|Dołączył: 28 Wrz 2012|
|Przeczytał: 4 tematy|
Pomógł: 3 razy
|Wraca mi znowu pomysł nabycia dużego, nowego DL, stąd odświeżam temat z prośbą o opinie kolegów. Przeczytałem chyba wszystkie testy i dyskusje na forum, odbyłem jazdy testowe ale nadal mam niedosyt informacji.
Znalazłem taki długodystansowy test DL-a.
Test jest mocno krytyczny ale ma tę ogromną zaletę, że wskazuje sposoby rozwiązania problemów zauważonych przez testującego.
Second, the light switch on/off throttle response of the stock V-Strom was so bad that it made the bike nearly unrideable. I came this close to selling it after only a few hundred miles because it was so bad. To confirm, I had a couple of very experienced local riders try the bike and they completely agreed.
Third, Suzuki tuned the old V-twin engine to make all of its torque between 0 and 4,000 RPM. Why? It's nuts. Combine that with the on/off throttle and you have a real handful.
The solution to that was the G2 Throttle Tamer (review). Could it also tame the light switch throttle on the V-Strom, a bike with nearly twice the capacity, horsepower and torque?
The short answer is "Yes"!
The Result: A "Normal" Bike
The results are amazing -- it makes all the difference in the world on this bike, more so than the Multistrada. The throttle is definitely tamed and riding in 2nd, 3rd and 4th gears (where you spend the most time in the city, suburbs and rural areas) now feels just like a "normal' bike. I can twist the throttle and get a reasonable response from the engine, without feeling like I just hit the warp drive button.
This fix is so dramatic and so simple, it makes you wonder why Suzuki doesn't change the cam profile on their throttle tube. If the V-Strom throttle was like this from the beginning, I would have never noticed a thing.
Fix the Suspension Too...
The stock Suzuki suspension setting recommendations for dealer setup make the bike crazy hard. Don't let your dealer use the Suzuki setup;
instead, soften the rear shock from the dealer setup by two full turns, then soften the compression and damping by 2 clicks and finally, let the preload out to the 5th bar (8.5 mm showing).
This removes the hard-as-a-rock Ducati superbike-like suspension setting and helps soften the overall response to make the bike more realistic for the real world. Combined with the sweet throttle response from the G2 Throttle Tamer, you'll have a very streetable bike that's also better off-road (although there's still no way anyone will convince me that the V-Strom should be taken on anything more than a hard-packed gravel road).
Tzry problemy plus trzy rozwiązania
3. THE FIX: Cheap Tweaks Make a Huge Difference
In addition to the G2 Throttle Tamer, I made three more changes that have finally got the V-Strom modded to my liking. The fixes are relatively simple, which tells me there's a lot of potential in this bike that Suzuki could easily exploit for the next model year, were they so inclined.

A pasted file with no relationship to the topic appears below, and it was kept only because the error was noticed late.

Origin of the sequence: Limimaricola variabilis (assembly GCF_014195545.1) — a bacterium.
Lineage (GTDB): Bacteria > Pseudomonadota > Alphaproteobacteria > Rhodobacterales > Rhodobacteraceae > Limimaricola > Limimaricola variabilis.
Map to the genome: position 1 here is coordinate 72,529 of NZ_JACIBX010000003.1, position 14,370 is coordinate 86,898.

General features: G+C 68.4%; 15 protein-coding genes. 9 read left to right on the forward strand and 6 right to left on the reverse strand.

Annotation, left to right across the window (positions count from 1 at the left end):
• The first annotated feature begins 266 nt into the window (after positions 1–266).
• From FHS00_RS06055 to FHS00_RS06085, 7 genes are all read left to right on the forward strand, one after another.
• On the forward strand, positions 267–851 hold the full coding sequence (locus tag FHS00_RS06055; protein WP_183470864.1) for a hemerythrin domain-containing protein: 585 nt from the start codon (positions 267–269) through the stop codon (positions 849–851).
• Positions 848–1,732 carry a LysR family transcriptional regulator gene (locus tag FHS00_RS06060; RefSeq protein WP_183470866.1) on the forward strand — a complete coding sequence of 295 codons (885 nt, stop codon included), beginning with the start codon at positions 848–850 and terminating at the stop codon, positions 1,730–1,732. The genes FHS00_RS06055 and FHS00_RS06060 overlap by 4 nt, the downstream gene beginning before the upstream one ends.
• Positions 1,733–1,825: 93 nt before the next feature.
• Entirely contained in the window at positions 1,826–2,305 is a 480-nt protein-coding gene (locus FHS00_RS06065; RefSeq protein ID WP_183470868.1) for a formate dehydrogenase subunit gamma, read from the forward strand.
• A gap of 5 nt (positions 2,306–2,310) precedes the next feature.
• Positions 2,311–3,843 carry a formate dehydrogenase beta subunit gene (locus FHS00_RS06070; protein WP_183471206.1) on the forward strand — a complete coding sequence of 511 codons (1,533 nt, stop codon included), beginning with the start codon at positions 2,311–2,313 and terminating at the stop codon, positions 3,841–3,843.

1. Bar Backs/Bar Risers: I installed an SW-Motech bar back bar riser kit (review) on the V-Strom and it makes a big difference, bringing the bars closer to the rider over that long fuel tank and improving control and feel.
2. Raising the Fork Tubes: An old zero-cost tuner's trick, raise the fork tubes on the V-Strom by 10 mm and you'll change the geometry, making for a faster-steering bike that yields another big difference. It's especially noticeable when trying to get the V-Strom to initiate a sharp turn from stopped.
3. Tires: I also replaced the slow-steering Bridgestone Battle Wing OE tires with the Metzeler Tourance Next (review) pair for another huge difference in steering feel and response. The Metzelers give the bike an almost sportbike-like feel, with much faster side-to-side transitions and pickup to center after a lean.
These three changes, along with the G2 Throttle Tamer, have totally and completely transformed the bike. I can't do anything about the John Deere engine, but believe me, these small changes cure 90% of the bike's ills. Big, huge difference that has made me a much happier camper.
Moje pierwsze pytanie jest takie, czy ktoś próbował tych rozwiązań (albo wie coś więcej na te tematy) i czy rzeczywiście dały one tak dobre rezultaty?
Pytanie drugie: O ile większość rozwiązań chyba zrozumiałem, to kompletnie nie rozumiem tego triku "raise the fork tubes on the V-Strom" (ale to pewnie dlatego że moja znajomość polskiego języka technicznego jest jeszcze słabsza niż angielskiego języka technicznego) więc jak ktoś mógłby mi wytłumaczyć prostą polszczyzną (może być uliczna) o co tu chodzi, byłbym wdzięczny.
Raising the Fork Tubes: An old zero-cost tuner's trick, raise the fork tubes on the V-Strom by 10 mm and you'll change the geometry, making for a faster-steering bike that yields another big difference. It's especially noticeable when trying to get the V-Strom to initiate a sharp turn from stopped.
(August 24, 2014): A webBikeWorld reader suggested a trick I should have remembered from a long time ago. Raising the fork tubes in the clamp by about 10 mm can help the handling problems on some bikes. I did this on the BMW K75 project bike a long time ago and it helped.
Raising the forks in the clamp decreases the rake and trail (article) slightly
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